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Game #5071
Hall of Belated Fame Inductee  Political Machine, The    View all Top Dogs in this genre
Simulation   Politics

Rating: 7.94 (19 votes)

Political Machine, The box cover

Political Machine, The screenshot
The Political Machine is a fun 2004 US election simulation from Brad Wardell/Stardock Systems, makers of excellent underdogs like Galactic Civilization and Entrepreneur. Using a modified version of the engine that underlies our HOBF inductee The Corporate Machine, Stardock has once again succeeded in crafting a unique and fun strategy game that takes a short time to finish (under an hour), but offers enough intricacies to warrant multiple replays. Some excerpts from Tom Chick's excellent review for GameSpy.com hopefully will convince you about this underdog's quality:

"As with The Corporate Machine, the approach here isn't one of neat increments. You don't win by harvesting shields or improving your attack value by +1 or capturing a city. Instead, you navigate your way through a map of data, in this case representing the United States, with each state represented by how strongly it cares about certain issues. At first, with fifty states and as many issues, it can be overwhelming. The first thing you have to do is note which states offer the most electoral votes and which issues have the widest appeal. You'll quickly suss out certain trends and how they can be managed. Eventually, the whole thing fits together so that even marginal factors like capital punishment and Wyoming come into play.

Your job, as candidate for presidency, is to either adapt to what the states want or to bring the states around to your way of thinking by rearranging their preferences. As with The Corporate Machine, there's an astute underlying message about the interaction of reality and perception. As you and your opponent jockey for hearts and minds, an emergent national consciousness bubbles up, somewhere between what you want, what your opponent wants, and whatever issues get kicked up in the process. Given that Stardock dynamically incorporates current polling data, you'll have the war in Iraq and terrorism high on the list of national concerns. But part of the beauty of The Political Machine is how fluid it is. One election might be won with an emphasis on fighting crime, another with an emphasis on abortion rights, and yet another with an emphasis on gun control.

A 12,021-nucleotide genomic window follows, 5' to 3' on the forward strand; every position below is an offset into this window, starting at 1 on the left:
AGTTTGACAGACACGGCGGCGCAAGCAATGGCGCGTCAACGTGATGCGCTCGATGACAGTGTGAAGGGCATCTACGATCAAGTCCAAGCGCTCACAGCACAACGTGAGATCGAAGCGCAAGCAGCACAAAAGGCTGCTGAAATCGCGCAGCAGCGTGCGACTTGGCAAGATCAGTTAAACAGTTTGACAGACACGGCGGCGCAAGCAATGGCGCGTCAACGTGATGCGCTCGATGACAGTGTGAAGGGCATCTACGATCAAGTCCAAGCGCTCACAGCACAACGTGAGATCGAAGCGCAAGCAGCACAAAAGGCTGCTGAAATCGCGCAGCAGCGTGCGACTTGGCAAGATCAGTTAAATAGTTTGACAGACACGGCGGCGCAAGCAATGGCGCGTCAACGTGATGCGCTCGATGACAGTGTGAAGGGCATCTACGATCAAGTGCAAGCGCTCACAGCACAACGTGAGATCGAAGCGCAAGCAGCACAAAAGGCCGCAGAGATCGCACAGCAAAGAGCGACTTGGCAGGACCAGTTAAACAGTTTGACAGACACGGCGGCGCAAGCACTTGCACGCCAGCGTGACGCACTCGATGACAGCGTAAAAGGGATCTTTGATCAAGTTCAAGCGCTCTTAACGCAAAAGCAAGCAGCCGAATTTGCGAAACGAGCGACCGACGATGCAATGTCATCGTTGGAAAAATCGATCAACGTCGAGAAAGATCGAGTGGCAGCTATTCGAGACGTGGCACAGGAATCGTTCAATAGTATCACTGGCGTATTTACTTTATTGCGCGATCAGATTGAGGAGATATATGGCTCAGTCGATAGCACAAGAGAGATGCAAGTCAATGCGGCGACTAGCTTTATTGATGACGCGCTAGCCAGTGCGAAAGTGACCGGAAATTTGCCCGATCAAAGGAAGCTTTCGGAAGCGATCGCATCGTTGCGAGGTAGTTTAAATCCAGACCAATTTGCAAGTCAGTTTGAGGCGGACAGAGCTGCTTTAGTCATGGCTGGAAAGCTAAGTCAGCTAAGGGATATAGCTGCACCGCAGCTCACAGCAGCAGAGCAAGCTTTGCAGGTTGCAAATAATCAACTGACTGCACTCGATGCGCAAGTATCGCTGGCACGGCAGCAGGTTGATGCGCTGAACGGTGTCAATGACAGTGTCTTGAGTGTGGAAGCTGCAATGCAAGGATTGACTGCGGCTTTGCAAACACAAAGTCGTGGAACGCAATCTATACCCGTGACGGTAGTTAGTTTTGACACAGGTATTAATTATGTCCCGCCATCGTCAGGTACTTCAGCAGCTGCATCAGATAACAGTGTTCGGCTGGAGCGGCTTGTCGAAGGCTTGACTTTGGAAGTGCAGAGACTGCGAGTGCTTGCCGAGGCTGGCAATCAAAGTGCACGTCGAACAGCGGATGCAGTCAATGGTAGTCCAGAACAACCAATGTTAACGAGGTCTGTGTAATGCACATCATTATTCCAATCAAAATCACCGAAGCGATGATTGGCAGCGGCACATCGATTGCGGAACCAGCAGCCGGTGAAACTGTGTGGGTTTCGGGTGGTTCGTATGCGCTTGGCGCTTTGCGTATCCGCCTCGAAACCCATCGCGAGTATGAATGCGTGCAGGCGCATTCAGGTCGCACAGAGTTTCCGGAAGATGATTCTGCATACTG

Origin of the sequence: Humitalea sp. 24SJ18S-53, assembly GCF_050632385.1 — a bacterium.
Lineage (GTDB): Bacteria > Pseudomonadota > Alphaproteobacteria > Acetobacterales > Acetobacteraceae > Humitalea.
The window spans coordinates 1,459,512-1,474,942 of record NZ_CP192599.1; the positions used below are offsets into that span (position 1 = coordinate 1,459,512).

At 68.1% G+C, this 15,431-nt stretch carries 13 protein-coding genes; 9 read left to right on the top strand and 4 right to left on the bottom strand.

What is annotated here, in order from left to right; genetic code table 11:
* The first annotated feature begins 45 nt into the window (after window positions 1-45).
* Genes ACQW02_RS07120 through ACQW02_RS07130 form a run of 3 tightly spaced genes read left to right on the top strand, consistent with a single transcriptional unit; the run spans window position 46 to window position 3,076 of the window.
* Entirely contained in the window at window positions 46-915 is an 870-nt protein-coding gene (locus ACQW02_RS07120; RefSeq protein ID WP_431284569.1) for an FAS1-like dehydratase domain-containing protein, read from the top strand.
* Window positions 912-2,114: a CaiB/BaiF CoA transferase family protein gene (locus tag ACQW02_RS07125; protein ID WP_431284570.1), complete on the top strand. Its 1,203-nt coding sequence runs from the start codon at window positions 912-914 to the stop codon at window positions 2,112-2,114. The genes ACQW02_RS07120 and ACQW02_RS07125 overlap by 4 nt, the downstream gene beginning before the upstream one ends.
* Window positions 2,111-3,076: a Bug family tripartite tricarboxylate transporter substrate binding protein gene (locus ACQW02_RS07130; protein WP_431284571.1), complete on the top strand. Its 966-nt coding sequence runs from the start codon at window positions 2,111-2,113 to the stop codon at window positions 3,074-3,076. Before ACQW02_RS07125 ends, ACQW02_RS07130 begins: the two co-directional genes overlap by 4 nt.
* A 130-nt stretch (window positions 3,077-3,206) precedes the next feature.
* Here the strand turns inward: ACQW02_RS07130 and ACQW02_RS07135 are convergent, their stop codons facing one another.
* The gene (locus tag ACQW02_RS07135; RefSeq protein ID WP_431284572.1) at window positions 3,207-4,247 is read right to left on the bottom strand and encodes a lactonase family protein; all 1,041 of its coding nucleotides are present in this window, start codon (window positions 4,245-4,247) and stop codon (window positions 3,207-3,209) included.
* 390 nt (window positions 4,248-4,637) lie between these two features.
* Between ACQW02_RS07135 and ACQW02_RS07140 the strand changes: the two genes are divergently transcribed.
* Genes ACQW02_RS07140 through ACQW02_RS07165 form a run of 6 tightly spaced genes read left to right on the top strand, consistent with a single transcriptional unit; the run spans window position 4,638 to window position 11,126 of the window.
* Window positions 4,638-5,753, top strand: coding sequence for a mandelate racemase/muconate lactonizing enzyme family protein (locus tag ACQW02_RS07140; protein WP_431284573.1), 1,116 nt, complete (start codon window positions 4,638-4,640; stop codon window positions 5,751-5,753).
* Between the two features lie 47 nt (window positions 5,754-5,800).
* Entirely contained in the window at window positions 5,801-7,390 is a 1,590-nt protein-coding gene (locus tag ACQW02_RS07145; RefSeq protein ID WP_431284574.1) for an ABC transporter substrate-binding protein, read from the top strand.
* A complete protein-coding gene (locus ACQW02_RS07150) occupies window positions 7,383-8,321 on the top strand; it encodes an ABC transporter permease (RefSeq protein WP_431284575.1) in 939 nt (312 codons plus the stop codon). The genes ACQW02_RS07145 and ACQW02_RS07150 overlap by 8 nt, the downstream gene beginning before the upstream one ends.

You gather support by moving your candidate, who is basically a playing piece, around the map. It's a turn-based game in which you spend your week's worth of action points to give speeches and buy ads on the issues of your choice. A big part of the gameplay involves burning your action points to gather a currency called "political capital." This is used to buy endorsements from thinly veiled versions of groups like the National Organization of Women and the National Rifle Association. But political capital is also used for the more devious part of the game, in which you buy additional playing pieces like spin doctors, smear merchants, and fixers. These represent dirty tricks that let you tweak your standing in different states or bring down your opponent. As you play, random playing pieces and events appear as question marks, up for grabs to whoever gets there first. Some are assets, like the movie director who will help you make inexpensive television ads, and some are liabilities, like the lawsuit that drains money.